New Tree Care
Some trees have specific soil, sun, and care requirements. Make sure to do your homework first to find out what tree is best for your site.
Time of year
Plant evergreens in spring, summer, or early fall. Evergreens planted too late often don’t have time to establish themselves and are injured during winter.
Deciduous trees grown in containers may be planted throughout the season.
Marginally hardy trees should only be planted in spring.
All trees are susceptible to damage during transportation and storage. Even when traveling just a short distance, keep them sheltered from wind and sun to prevent drying. Keep roots damp but not soggy.
If you can’t plant for several days, place the tree or shrub upright in a trench and cover the roots with moist soil or mulch.
Dig a hole as deep as the root ball or pot is high and as wide as 1 ½ times the diameter of the ball.
One way to provide proper drainage is to build a soil mound to raise the root system above a high water table.
If there is a layer of well-drained soil underneath some hard, compacted soil you can punch holes through the compacted soil at the bottom of the planting hole with a soil auger or a similar device and fill them with gravel or crushed stone for drainage.
If all the soil is poorly drained, you can install a tile system to remove excess water.
Do not remove burlap from B&B plants, but be sure to take off any plastic or nylon rope or twine.
For potted trees or shrubs, remove the root mass and separate the roots with your fingers so they do not continue to grow in the confined shape of the pot. It may even be necessary to cut roots that are wound at the base of the container.
Be careful to handle only the ball and not the trunk of the tree so as not to tear roots loose.
Set the ball in the hole so the top of the ball is level with the surrounding ground.
Do not put fertilizer in the planting hole unless it is the slow release type in pre-measured packet or pill form.
Fill the hole halfway up with soil, then fill the hole with water and let drain twice to eliminate air pockets. Continue filling with soil, pressing firmly, but not stomping down the soil around the roots. The soil should cover the roots but not bury any part of the trunk.
Make a 3-4 inch high ring of soil outside the diameter of the ball, creating a shallow saucer to hold water.
No pruning is necessary, but if any branches are broken they should be cut back to the next branch junction.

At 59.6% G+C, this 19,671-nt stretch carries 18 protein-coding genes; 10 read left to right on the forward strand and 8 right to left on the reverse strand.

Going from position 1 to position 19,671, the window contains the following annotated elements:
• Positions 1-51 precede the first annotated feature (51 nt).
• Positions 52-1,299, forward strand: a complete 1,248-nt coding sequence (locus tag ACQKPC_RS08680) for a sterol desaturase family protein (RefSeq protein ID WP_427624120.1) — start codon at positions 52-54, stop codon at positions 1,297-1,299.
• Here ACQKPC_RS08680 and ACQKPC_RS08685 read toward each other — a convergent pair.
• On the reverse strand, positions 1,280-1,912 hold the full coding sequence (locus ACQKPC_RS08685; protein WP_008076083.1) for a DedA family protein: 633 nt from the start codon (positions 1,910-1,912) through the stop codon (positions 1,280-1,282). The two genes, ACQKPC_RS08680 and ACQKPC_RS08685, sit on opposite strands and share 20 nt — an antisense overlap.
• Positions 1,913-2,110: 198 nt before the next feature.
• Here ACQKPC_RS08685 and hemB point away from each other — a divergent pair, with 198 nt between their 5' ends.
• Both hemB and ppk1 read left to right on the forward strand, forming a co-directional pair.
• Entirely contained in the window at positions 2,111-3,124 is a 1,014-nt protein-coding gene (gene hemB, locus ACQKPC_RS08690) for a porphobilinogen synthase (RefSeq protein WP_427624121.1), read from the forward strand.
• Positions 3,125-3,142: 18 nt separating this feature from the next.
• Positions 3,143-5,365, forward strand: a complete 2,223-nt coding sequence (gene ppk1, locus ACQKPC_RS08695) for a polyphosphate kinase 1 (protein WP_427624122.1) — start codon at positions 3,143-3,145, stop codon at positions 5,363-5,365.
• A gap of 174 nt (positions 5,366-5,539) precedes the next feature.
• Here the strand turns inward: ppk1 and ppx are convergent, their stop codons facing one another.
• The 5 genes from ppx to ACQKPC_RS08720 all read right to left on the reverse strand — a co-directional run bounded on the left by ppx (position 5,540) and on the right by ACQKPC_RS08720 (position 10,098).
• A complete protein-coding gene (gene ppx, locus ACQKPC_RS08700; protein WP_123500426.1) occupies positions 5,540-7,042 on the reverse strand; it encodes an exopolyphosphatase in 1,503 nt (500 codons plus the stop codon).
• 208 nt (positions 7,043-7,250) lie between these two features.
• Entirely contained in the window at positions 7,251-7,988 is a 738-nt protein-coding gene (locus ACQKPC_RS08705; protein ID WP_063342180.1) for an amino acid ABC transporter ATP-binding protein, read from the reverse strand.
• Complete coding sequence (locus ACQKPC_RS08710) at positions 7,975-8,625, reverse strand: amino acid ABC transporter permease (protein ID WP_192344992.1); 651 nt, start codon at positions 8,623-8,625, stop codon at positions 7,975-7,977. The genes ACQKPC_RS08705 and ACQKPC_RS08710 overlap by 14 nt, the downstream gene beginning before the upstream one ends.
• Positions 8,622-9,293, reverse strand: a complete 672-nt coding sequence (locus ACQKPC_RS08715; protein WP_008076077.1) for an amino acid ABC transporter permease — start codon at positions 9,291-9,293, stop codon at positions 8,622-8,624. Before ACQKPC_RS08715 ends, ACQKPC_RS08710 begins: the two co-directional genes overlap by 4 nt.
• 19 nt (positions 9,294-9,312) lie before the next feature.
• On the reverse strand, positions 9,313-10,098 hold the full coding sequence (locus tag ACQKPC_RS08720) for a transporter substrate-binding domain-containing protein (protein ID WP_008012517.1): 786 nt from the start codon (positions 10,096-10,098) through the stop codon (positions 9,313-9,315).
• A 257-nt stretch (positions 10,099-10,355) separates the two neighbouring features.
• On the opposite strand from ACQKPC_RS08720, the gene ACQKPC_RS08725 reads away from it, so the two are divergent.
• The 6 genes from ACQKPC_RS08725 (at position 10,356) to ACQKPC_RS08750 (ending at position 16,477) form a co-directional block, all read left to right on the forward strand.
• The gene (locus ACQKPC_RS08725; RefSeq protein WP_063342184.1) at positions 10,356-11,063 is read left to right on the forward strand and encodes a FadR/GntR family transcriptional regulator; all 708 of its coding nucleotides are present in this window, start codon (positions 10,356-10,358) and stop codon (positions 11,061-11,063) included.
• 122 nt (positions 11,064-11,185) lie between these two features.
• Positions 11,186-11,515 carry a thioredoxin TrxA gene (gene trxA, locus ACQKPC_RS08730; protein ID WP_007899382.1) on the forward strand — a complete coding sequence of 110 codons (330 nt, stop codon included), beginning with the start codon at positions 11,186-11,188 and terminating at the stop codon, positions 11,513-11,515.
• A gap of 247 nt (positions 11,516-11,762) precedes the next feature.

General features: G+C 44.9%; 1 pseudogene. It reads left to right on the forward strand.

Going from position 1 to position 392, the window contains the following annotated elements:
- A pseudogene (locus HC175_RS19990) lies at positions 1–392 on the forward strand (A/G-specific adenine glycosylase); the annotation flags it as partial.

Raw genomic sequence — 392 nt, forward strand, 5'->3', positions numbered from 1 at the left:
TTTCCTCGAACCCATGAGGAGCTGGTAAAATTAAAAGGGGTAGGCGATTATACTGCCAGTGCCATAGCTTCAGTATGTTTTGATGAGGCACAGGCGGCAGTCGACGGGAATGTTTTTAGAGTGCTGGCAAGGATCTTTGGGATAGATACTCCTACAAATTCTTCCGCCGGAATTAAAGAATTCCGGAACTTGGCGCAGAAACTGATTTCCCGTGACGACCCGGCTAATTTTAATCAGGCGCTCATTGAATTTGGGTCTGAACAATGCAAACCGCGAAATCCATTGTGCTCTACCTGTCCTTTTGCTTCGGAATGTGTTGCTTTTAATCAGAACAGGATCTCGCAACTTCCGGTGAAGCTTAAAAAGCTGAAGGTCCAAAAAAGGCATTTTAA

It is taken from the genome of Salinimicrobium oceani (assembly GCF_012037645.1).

Mulching conserves soil moisture, controls weeds, and insulates. Mulch 2-4 inches deep in a ring starting 6 inches from the base. Mulching up a trunk will cause it to shrivel like skin under a bandage.
Water twice a week for the first 2 months, then once a week after that until deciduous plants lose their leaves or, for evergreens, until the ground freezes. Fill the saucer three times at each watering.
Roots need to be aired out between waterings. If watered more than twice a week, roots will shrivel up like dishpan hands.
Staking is recommended for trees that need support to hold them in an upright position.
Drive a stake into the ground on the west side of the tree. If you have limited space and need to place the stake very near the trunk, drive the stake in before you plant to avoid injuring the roots.
To prevent tearing the bark, run wire through a rubber hose, wrap it around the tree, and fasten the wire to the stake. The wire should be tight enough to hold the tree firmly without causing the trunk to bend. Cloth webbing may also be used to attach the tree to the stake.
Ask your salesperson to suggest stakes and kits that are available at Garden Gate.
You can remove these supports in about a year.
Young trees, especially with smooth bark, should be wrapped from the base of the trunk to the first branches to protect them from winter sun scald and rodents. Use tree wrap paper or strips of burlap secured with twine. Use hardware cloth cylinders around fruit trees and young trees to protect from deer and rabbits.
Remove the wrap at the end of the winter so the bark can harden off in the summer months.
Fertilize deciduous, fruit, and evergreen trees in early spring and in late fall. We recommend slow release fertilizer spikes which are inserted in spring to last the growing season and again in fall.
Apply fertilizer to shrubs also in early spring. A slow release fertilizer such as Osmocote is recommended. These capsules can be sprinkled on once to provide just the right amount of fertilizer over 4 months. When shrubs are small, fertilize annually, then as they reach the desired size, reduce or eliminate fertilizer to limit growth. Shrubs mulched with wood chips or shredded bark need regular applications of nitrogen fertilizer because organisms decomposing them use the nitrogen the shrubs need.
These slow-release fertilizers are convenient because they eliminate the chance of injuring the trees by getting fertilizer on foliage. They also take away the risk of damaging plants with quick-release fertilizers, which when applied in mid-summer can cause new growth that can be injured in the winter. Fertilizing at the wrong time can also reduce the number of flower buds on shrubs.